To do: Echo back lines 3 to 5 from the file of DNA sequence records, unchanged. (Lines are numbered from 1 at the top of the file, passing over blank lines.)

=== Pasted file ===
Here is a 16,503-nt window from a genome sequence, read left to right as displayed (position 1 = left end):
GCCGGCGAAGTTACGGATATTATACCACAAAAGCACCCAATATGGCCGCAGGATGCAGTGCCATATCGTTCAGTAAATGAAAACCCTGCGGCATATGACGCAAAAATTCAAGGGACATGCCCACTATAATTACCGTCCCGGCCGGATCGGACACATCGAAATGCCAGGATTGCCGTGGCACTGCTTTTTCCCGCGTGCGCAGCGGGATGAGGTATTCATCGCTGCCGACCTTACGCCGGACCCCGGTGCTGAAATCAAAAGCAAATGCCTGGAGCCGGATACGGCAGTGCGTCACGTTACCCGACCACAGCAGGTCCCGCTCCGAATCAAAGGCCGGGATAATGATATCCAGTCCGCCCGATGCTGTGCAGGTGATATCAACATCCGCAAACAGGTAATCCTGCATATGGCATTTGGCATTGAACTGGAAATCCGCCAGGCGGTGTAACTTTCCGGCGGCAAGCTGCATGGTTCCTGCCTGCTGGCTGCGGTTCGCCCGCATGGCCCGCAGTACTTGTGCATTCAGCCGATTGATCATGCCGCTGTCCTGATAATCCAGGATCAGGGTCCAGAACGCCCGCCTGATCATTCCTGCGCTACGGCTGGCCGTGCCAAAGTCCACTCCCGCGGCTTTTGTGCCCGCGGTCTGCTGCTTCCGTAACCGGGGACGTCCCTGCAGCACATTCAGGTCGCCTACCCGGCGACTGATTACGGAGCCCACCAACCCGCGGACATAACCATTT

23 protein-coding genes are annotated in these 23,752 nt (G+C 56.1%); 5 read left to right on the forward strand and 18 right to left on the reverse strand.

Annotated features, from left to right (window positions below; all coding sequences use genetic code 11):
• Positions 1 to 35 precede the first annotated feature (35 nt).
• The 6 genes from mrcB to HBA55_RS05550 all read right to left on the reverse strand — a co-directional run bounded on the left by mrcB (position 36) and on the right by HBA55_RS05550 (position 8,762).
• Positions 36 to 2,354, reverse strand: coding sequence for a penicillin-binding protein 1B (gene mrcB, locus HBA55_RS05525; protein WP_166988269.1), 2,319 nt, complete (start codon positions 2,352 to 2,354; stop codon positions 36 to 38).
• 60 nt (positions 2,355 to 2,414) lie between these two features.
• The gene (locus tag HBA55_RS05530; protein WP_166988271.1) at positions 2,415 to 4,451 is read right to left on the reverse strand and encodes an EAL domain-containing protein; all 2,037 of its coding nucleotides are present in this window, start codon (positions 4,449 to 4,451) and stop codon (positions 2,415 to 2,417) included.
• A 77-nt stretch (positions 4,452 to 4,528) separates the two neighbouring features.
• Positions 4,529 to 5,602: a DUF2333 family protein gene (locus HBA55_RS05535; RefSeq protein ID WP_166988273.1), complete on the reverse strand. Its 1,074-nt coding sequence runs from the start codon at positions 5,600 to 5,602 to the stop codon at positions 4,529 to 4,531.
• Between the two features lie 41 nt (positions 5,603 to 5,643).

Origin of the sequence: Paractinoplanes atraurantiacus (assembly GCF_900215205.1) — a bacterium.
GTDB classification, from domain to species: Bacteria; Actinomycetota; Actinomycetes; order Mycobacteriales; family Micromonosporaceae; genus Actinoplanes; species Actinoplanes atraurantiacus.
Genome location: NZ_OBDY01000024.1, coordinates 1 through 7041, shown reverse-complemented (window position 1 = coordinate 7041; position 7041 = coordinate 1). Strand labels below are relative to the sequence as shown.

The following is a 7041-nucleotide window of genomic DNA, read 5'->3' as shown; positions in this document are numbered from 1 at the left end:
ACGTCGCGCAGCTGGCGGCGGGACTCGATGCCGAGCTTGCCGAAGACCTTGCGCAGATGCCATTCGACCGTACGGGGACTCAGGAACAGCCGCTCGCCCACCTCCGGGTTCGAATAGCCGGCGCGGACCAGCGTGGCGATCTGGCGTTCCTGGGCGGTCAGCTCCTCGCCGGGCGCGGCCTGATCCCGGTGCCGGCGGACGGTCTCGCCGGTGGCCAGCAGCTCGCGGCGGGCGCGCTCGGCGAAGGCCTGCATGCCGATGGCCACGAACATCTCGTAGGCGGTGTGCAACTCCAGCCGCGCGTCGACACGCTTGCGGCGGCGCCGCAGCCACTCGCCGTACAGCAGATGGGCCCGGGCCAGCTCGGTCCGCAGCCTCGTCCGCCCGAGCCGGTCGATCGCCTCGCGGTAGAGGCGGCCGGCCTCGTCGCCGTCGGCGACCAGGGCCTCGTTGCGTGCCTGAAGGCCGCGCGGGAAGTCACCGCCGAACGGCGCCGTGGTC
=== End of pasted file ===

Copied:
23 protein-coding genes are annotated in these 23,752 nt (G+C 56.1%); 5 read left to right on the forward strand and 18 right to left on the reverse strand.

Annotated features, from left to right (window positions below; all coding sequences use genetic code 11):
• Positions 1 to 35 precede the first annotated feature (35 nt).